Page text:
I really really liked all of the characters and thought that Mackintosh did a beautiful job of showcasing everyone’s points of views. I have to say though I leaned more on Pip’s choice in the end. And no spoilers on what path she wanted to choose either. That said, I wanted to hold Max too. I thought at times both of them were right and both of them were wrong. Having to decide what to do as a family and then as a parent is a pretty big ask and I liked how Mackintosh just highlights what comes next.
For the first half of the book Mackintosh follows Max and Pip and then their son’s doctor, Leila Khalili. Doing that allows us to get engrossed into Max and Pip’s story, but we also get to see Leila’s home life and how she feels separate from her family and friends due to her profession. She has a mentor at her work that she goes to, but she is also starting to perhaps feel something more for as well. She has questions about that as well as what path she wants to choose next.
The book then breaks into two paths at a key decision point and then it’s like a choose your own adventure. What path did each parent choose? And from there, what does that future look like? We don’t loop back in Doctor Khalili until the end and once again we are left with a huge question.
The writing I thought was very good. Mackintosh captures Pip and Max’s voices and choices through the years quite well. I like that some of the same people show up no matter the path, but slightly changed/altered. The flow works going back and forth between the three characters and then just between Max and Pip. Mackintosh does a great job of calling out who is “speaking” with chapter headings, but after a while though I didn’t even notice them because I was used to the characters “voices” and got who was speaking right away.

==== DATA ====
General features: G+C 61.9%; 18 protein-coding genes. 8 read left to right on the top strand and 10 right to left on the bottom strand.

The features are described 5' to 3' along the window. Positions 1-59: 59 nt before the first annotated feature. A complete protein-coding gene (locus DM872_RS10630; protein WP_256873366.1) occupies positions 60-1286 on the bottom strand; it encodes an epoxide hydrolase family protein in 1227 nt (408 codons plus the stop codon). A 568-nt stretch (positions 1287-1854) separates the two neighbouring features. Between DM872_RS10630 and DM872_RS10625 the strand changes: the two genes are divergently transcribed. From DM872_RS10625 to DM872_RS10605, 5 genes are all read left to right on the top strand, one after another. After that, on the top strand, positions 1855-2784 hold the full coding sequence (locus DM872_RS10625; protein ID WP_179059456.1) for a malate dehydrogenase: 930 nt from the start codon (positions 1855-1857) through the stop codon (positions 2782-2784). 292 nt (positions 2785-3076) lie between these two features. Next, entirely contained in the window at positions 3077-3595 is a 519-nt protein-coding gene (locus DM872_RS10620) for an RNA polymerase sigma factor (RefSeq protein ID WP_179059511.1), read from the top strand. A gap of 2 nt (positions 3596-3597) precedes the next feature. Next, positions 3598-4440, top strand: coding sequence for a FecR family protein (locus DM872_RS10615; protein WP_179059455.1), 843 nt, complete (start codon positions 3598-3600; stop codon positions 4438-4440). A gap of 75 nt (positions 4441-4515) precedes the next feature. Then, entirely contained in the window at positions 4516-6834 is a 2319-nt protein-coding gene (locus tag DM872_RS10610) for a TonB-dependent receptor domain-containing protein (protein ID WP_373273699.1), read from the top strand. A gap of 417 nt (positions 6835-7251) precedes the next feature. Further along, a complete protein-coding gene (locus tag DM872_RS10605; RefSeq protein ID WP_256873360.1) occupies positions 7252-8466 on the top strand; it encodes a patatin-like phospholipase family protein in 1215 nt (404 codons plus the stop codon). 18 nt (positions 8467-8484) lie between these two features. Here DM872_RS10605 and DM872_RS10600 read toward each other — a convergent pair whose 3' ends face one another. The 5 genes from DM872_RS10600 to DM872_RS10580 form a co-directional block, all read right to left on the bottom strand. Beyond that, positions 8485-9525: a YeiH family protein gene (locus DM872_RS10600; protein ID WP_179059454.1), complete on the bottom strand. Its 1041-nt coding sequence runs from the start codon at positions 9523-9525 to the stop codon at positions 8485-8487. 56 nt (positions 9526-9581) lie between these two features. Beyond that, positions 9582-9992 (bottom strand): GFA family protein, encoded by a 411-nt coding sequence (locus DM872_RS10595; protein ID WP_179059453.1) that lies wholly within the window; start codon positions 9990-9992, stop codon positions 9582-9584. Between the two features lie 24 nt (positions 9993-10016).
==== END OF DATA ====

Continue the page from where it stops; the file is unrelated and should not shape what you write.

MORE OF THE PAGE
The setting of the book is mostly in London but also in Chicago. I can’t say though that I got a great sense of either country. Max and Pip are rightfully caught up in their son’s lives so don’t pay much attention to surroundings it seems. In Doctor Khalili’s sections you have her commenting on her home, the food she’s eating and her friends, but once again I didn’t get London from that.
The ending was a gut punch when you realize what is going on though. I have to say that you are left wondering well what path? What choice? What is the final decision? Who should you root for here? Or maybe don’t root at all since you don’t know if what we have just read would come to pass or not.
So the main reason why I am marking this down as 4 stars is that it’s not a thriller, suspense, or mystery book.